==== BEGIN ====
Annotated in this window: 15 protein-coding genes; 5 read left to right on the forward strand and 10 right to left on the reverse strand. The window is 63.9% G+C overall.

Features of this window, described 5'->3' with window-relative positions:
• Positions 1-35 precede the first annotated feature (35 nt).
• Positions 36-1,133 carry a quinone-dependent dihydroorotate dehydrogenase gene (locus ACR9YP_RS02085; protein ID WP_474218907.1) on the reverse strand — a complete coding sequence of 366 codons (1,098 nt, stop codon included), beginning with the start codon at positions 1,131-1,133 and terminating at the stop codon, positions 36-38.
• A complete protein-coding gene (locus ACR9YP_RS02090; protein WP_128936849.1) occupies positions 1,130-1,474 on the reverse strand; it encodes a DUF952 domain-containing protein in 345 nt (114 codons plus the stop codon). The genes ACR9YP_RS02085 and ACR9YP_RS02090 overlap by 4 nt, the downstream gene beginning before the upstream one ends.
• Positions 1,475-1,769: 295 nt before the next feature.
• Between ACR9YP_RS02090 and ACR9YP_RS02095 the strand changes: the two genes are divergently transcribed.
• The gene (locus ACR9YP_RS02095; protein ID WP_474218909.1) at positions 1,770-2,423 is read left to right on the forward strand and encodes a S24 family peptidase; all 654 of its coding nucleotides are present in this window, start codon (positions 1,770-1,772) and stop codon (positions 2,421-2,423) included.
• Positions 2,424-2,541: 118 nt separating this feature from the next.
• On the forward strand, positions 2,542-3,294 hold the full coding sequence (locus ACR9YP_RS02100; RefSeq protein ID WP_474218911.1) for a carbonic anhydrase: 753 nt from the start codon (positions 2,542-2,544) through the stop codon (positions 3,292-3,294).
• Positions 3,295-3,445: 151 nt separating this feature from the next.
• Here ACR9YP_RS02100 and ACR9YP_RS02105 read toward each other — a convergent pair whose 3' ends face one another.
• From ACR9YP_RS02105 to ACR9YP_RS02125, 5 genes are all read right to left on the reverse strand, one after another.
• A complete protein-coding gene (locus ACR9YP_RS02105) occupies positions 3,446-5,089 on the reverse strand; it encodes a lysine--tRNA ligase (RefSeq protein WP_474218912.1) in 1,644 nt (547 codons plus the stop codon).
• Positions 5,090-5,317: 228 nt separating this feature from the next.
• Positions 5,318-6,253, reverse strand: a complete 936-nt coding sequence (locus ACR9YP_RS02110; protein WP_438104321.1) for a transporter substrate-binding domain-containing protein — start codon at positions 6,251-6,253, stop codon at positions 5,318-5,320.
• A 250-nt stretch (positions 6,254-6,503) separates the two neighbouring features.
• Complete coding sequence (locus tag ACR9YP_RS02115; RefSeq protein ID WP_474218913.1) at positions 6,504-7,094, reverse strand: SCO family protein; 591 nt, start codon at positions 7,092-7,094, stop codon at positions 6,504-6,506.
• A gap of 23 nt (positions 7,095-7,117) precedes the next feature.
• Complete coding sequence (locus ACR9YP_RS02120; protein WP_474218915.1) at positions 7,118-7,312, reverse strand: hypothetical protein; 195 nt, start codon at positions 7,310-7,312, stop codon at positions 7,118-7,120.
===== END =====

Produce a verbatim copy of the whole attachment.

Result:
Annotated in this window: 15 protein-coding genes; 5 read left to right on the forward strand and 10 right to left on the reverse strand. The window is 63.9% G+C overall.

Features of this window, described 5'->3' with window-relative positions:
• Positions 1-35 precede the first annotated feature (35 nt).
• Positions 36-1,133 carry a quinone-dependent dihydroorotate dehydrogenase gene (locus ACR9YP_RS02085; protein ID WP_474218907.1) on the reverse strand — a complete coding sequence of 366 codons (1,098 nt, stop codon included), beginning with the start codon at positions 1,131-1,133 and terminating at the stop codon, positions 36-38.
• A complete protein-coding gene (locus ACR9YP_RS02090; protein WP_128936849.1) occupies positions 1,130-1,474 on the reverse strand; it encodes a DUF952 domain-containing protein in 345 nt (114 codons plus the stop codon). The genes ACR9YP_RS02085 and ACR9YP_RS02090 overlap by 4 nt, the downstream gene beginning before the upstream one ends.
• Positions 1,475-1,769: 295 nt before the next feature.
• Between ACR9YP_RS02090 and ACR9YP_RS02095 the strand changes: the two genes are divergently transcribed.
• The gene (locus ACR9YP_RS02095; protein ID WP_474218909.1) at positions 1,770-2,423 is read left to right on the forward strand and encodes a S24 family peptidase; all 654 of its coding nucleotides are present in this window, start codon (positions 1,770-1,772) and stop codon (positions 2,421-2,423) included.
• Positions 2,424-2,541: 118 nt separating this feature from the next.
• On the forward strand, positions 2,542-3,294 hold the full coding sequence (locus ACR9YP_RS02100; RefSeq protein ID WP_474218911.1) for a carbonic anhydrase: 753 nt from the start codon (positions 2,542-2,544) through the stop codon (positions 3,292-3,294).
• Positions 3,295-3,445: 151 nt separating this feature from the next.
• Here ACR9YP_RS02100 and ACR9YP_RS02105 read toward each other — a convergent pair whose 3' ends face one another.
• From ACR9YP_RS02105 to ACR9YP_RS02125, 5 genes are all read right to left on the reverse strand, one after another.
• A complete protein-coding gene (locus ACR9YP_RS02105) occupies positions 3,446-5,089 on the reverse strand; it encodes a lysine--tRNA ligase (RefSeq protein WP_474218912.1) in 1,644 nt (547 codons plus the stop codon).
• Positions 5,090-5,317: 228 nt separating this feature from the next.
• Positions 5,318-6,253, reverse strand: a complete 936-nt coding sequence (locus ACR9YP_RS02110; protein WP_438104321.1) for a transporter substrate-binding domain-containing protein — start codon at positions 6,251-6,253, stop codon at positions 5,318-5,320.
• A 250-nt stretch (positions 6,254-6,503) separates the two neighbouring features.
• Complete coding sequence (locus tag ACR9YP_RS02115; RefSeq protein ID WP_474218913.1) at positions 6,504-7,094, reverse strand: SCO family protein; 591 nt, start codon at positions 7,092-7,094, stop codon at positions 6,504-6,506.
• A gap of 23 nt (positions 7,095-7,117) precedes the next feature.
• Complete coding sequence (locus ACR9YP_RS02120; protein WP_474218915.1) at positions 7,118-7,312, reverse strand: hypothetical protein; 195 nt, start codon at positions 7,310-7,312, stop codon at positions 7,118-7,120.